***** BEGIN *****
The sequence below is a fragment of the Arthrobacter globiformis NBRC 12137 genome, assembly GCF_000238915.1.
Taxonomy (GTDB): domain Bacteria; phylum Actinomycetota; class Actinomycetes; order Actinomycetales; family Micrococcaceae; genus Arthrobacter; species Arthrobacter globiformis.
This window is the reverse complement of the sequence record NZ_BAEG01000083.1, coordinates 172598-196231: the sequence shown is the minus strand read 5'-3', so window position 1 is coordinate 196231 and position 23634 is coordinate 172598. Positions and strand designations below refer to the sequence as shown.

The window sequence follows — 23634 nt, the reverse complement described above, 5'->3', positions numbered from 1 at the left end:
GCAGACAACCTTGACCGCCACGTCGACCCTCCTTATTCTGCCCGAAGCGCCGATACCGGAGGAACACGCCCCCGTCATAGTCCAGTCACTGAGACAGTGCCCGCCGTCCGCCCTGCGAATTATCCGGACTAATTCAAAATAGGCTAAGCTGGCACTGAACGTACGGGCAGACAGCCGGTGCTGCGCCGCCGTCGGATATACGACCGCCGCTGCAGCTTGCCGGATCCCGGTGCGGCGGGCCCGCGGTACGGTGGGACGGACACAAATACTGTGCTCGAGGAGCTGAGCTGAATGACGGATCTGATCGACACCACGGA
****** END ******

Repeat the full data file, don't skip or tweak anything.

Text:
The sequence below is a fragment of the Arthrobacter globiformis NBRC 12137 genome, assembly GCF_000238915.1.
Taxonomy (GTDB): domain Bacteria; phylum Actinomycetota; class Actinomycetes; order Actinomycetales; family Micrococcaceae; genus Arthrobacter; species Arthrobacter globiformis.
This window is the reverse complement of the sequence record NZ_BAEG01000083.1, coordinates 172598-196231: the sequence shown is the minus strand read 5'-3', so window position 1 is coordinate 196231 and position 23634 is coordinate 172598. Positions and strand designations below refer to the sequence as shown.

The window sequence follows — 23634 nt, the reverse complement described above, 5'->3', positions numbered from 1 at the left end:
GCAGACAACCTTGACCGCCACGTCGACCCTCCTTATTCTGCCCGAAGCGCCGATACCGGAGGAACACGCCCCCGTCATAGTCCAGTCACTGAGACAGTGCCCGCCGTCCGCCCTGCGAATTATCCGGACTAATTCAAAATAGGCTAAGCTGGCACTGAACGTACGGGCAGACAGCCGGTGCTGCGCCGCCGTCGGATATACGACCGCCGCTGCAGCTTGCCGGATCCCGGTGCGGCGGGCCCGCGGTACGGTGGGACGGACACAAATACTGTGCTCGAGGAGCTGAGCTGAATGACGGATCTGATCGACACCACGGA